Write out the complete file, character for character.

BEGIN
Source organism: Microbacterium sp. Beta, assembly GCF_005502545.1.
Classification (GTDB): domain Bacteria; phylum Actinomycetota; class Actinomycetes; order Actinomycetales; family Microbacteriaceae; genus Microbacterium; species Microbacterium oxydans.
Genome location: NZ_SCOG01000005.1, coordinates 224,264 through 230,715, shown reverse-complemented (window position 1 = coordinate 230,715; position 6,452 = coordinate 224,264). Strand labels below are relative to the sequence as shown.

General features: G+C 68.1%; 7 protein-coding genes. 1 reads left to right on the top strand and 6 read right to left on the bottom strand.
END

Source organism: Microbacterium sp. Beta, assembly GCF_005502545.1.
Classification (GTDB): domain Bacteria; phylum Actinomycetota; class Actinomycetes; order Actinomycetales; family Microbacteriaceae; genus Microbacterium; species Microbacterium oxydans.
Genome location: NZ_SCOG01000005.1, coordinates 224,264 through 230,715, shown reverse-complemented (window position 1 = coordinate 230,715; position 6,452 = coordinate 224,264). Strand labels below are relative to the sequence as shown.

General features: G+C 68.1%; 7 protein-coding genes. 1 reads left to right on the top strand and 6 read right to left on the bottom strand.